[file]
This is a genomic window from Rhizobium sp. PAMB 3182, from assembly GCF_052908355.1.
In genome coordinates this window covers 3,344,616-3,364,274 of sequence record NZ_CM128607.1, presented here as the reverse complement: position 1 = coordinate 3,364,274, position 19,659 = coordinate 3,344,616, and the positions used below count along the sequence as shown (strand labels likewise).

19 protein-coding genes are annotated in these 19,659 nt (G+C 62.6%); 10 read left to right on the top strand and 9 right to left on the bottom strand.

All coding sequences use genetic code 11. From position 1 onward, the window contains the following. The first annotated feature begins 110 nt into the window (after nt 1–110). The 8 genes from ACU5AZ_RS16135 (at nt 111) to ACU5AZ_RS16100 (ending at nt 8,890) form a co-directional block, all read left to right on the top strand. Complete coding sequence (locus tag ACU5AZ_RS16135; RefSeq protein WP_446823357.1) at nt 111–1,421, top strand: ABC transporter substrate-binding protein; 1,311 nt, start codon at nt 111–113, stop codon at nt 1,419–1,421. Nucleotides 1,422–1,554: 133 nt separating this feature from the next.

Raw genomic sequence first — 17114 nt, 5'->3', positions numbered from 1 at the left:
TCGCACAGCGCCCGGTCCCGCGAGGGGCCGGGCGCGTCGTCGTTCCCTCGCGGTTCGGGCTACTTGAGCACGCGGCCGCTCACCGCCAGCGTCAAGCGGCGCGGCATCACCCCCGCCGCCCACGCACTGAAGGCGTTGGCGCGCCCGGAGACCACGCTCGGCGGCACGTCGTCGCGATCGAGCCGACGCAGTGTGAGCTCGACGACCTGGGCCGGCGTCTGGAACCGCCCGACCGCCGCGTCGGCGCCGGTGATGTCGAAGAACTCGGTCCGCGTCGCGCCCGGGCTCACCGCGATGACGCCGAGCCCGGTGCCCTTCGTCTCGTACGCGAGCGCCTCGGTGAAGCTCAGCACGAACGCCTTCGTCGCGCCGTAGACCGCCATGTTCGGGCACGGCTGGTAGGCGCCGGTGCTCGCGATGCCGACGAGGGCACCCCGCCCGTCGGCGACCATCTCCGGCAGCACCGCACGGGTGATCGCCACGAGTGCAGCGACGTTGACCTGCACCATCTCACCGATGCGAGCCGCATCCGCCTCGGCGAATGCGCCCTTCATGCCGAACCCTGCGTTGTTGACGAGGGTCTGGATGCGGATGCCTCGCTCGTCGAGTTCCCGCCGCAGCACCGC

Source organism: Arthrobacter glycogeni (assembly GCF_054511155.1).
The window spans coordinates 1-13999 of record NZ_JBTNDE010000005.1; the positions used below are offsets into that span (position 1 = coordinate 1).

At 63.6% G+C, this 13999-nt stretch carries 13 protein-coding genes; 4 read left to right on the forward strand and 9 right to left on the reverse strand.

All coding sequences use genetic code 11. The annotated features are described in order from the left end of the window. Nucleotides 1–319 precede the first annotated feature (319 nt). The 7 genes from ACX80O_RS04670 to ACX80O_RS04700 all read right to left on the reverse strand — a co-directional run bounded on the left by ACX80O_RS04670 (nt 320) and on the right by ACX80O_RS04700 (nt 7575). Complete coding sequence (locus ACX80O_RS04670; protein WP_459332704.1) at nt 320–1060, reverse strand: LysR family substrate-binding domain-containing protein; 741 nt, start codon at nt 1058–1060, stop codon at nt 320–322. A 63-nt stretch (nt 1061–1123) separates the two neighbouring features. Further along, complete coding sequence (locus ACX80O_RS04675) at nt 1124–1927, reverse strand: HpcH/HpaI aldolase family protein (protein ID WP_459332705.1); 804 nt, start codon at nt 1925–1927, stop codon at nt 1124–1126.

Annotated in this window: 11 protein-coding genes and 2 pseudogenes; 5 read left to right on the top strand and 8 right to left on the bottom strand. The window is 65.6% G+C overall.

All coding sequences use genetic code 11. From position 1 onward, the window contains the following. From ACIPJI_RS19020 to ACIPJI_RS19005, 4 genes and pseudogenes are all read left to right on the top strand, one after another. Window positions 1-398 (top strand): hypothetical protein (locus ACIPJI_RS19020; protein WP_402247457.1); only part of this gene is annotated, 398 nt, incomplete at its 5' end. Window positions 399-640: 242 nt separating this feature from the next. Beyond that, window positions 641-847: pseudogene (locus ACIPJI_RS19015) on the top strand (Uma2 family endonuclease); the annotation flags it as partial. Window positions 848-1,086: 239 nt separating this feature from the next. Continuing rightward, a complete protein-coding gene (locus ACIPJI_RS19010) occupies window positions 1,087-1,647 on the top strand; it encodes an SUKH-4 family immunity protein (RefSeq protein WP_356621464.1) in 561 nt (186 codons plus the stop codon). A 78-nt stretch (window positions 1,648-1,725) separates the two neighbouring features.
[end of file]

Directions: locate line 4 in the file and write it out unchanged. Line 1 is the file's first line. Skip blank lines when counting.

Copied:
All coding sequences use genetic code 11. From position 1 onward, the window contains the following. The first annotated feature begins 110 nt into the window (after nt 1–110). The 8 genes from ACU5AZ_RS16135 (at nt 111) to ACU5AZ_RS16100 (ending at nt 8,890) form a co-directional block, all read left to right on the top strand. Complete coding sequence (locus tag ACU5AZ_RS16135; RefSeq protein WP_446823357.1) at nt 111–1,421, top strand: ABC transporter substrate-binding protein; 1,311 nt, start codon at nt 111–113, stop codon at nt 1,419–1,421. Nucleotides 1,422–1,554: 133 nt separating this feature from the next.